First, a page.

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“There seem to be different ideas about what the Bible teaches concerning the environment. What do you think?” — Tim
There are indeed different ideas. Some folks believe that the Earth was given to humans to use as they wish with little regard for conservation or long-term sustainability. They believe that natural resources should be fully utilized, a conviction that has largely driven capitalistic production and trade. This belief, insofar as it looks to the Bible for justification, holds that creation was made for man (Gen. 1 and 2, loosely) and contends that the Earth will one day be destroyed (II Pet. 3:10-12) — there is, therefore, no impediment to expending it.
Others believe that because humans are “of the Earth” (Gen. 2:7), they are interconnected with it and should treat it with respect, protecting it and “partnering” with it.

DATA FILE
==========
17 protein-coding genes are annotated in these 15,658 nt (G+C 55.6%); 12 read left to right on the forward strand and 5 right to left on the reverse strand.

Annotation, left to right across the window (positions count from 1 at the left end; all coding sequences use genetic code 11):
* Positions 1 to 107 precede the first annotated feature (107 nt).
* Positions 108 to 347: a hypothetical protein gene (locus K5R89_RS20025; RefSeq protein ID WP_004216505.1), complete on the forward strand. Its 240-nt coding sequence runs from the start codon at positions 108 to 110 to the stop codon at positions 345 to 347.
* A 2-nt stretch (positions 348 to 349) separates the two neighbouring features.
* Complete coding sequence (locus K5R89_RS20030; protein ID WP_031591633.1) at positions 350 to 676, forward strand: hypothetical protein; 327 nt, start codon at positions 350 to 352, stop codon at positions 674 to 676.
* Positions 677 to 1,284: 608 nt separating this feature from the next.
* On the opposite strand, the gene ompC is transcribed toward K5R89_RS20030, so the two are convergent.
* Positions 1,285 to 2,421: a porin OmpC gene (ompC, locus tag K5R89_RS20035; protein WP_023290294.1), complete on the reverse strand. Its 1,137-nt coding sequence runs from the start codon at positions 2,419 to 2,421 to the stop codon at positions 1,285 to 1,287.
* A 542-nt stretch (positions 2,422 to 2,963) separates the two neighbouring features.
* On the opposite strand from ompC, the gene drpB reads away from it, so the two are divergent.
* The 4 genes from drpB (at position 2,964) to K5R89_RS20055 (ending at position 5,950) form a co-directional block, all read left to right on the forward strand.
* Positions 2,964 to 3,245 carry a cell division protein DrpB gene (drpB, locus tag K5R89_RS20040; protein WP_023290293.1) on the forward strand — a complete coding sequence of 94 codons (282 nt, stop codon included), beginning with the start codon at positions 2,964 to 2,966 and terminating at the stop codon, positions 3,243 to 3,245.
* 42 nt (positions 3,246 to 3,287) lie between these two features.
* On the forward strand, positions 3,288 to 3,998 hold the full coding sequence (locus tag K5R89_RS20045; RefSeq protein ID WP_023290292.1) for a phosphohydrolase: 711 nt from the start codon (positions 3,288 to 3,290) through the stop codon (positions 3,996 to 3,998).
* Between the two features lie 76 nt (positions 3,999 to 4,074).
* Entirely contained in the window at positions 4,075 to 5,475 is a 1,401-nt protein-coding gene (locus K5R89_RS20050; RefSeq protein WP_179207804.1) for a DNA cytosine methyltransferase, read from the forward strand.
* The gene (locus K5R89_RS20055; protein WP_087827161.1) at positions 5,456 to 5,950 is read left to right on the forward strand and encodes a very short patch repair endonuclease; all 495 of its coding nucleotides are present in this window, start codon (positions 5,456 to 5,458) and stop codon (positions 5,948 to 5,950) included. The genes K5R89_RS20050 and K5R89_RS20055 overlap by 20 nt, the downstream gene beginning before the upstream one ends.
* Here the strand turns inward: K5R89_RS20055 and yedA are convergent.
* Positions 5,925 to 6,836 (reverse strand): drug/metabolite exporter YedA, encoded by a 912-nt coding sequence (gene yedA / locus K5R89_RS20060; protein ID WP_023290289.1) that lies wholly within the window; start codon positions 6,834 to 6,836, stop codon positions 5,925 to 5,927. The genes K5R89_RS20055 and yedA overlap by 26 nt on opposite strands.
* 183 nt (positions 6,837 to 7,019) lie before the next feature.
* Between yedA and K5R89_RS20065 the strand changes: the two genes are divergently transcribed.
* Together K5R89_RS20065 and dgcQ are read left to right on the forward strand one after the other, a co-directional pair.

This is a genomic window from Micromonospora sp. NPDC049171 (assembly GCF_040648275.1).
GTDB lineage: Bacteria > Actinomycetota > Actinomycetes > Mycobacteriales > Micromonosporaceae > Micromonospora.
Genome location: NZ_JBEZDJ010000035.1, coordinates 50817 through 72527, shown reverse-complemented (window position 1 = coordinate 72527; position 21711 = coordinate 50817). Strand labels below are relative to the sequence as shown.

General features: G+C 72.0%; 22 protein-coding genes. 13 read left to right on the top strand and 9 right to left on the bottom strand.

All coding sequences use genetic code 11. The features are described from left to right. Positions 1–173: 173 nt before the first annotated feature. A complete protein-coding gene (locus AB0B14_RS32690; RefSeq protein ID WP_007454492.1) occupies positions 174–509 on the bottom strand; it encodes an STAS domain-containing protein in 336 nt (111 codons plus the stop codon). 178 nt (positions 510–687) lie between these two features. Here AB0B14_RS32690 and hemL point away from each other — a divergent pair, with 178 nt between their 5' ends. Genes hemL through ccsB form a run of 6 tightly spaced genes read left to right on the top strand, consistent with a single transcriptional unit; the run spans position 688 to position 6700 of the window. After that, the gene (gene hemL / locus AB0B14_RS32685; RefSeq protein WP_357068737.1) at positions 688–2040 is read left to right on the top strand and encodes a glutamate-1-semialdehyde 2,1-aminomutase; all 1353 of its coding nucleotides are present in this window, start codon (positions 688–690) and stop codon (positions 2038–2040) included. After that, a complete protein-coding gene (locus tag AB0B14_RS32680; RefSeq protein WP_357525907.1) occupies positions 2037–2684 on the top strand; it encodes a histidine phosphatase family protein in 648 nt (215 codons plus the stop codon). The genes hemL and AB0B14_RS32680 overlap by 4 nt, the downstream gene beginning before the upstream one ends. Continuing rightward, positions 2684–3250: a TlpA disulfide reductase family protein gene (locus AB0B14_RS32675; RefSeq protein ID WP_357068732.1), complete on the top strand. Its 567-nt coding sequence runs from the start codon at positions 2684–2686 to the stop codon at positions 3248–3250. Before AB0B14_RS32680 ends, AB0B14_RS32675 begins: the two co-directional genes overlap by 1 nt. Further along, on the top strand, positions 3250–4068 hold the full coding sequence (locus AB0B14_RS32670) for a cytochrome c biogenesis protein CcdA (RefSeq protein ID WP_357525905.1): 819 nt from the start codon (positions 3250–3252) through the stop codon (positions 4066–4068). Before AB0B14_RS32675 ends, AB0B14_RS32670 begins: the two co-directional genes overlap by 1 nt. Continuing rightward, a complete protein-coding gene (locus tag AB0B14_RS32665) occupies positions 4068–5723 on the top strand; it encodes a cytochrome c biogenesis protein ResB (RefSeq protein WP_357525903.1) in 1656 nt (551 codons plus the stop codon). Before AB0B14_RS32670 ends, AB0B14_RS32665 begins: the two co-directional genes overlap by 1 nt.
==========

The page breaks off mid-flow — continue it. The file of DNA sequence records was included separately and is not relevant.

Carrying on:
Extreme proponents of this view might even place concern for the Earth’s well-being ahead of perceived immediate and long-term needs of humans.
Quite likely, an honest biblical position lies somewhere in between. At least three biblical concepts support a balanced approach to care for the environment. First is the idea of “stewardship” (Gen. 1:26ff; 2:15). The steward understands he doesn’t own the property.
He has been given the responsibility to take care of it. Students of Scripture come to see that everything we have, including the Earth, is entrusted to us by God for its wise and careful use.
Second, the Bible declares that creation provides evidence of the invisible attributes of God (Rom. 1:20) and third, it teaches that the earth will ultimately “participate in redemption” (Rom. 8:19-23). These concepts underscore the importance of protecting, restoring and respecting the Earth.
Faith-based environmentalism, or “creation-care” as it is sometimes called, will by definition strive for a clean, sustainable environment, deplore waste and refrain from reckless abuse.
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To send questions or to communicate with Pastor McCullough, write to wrbc-pastor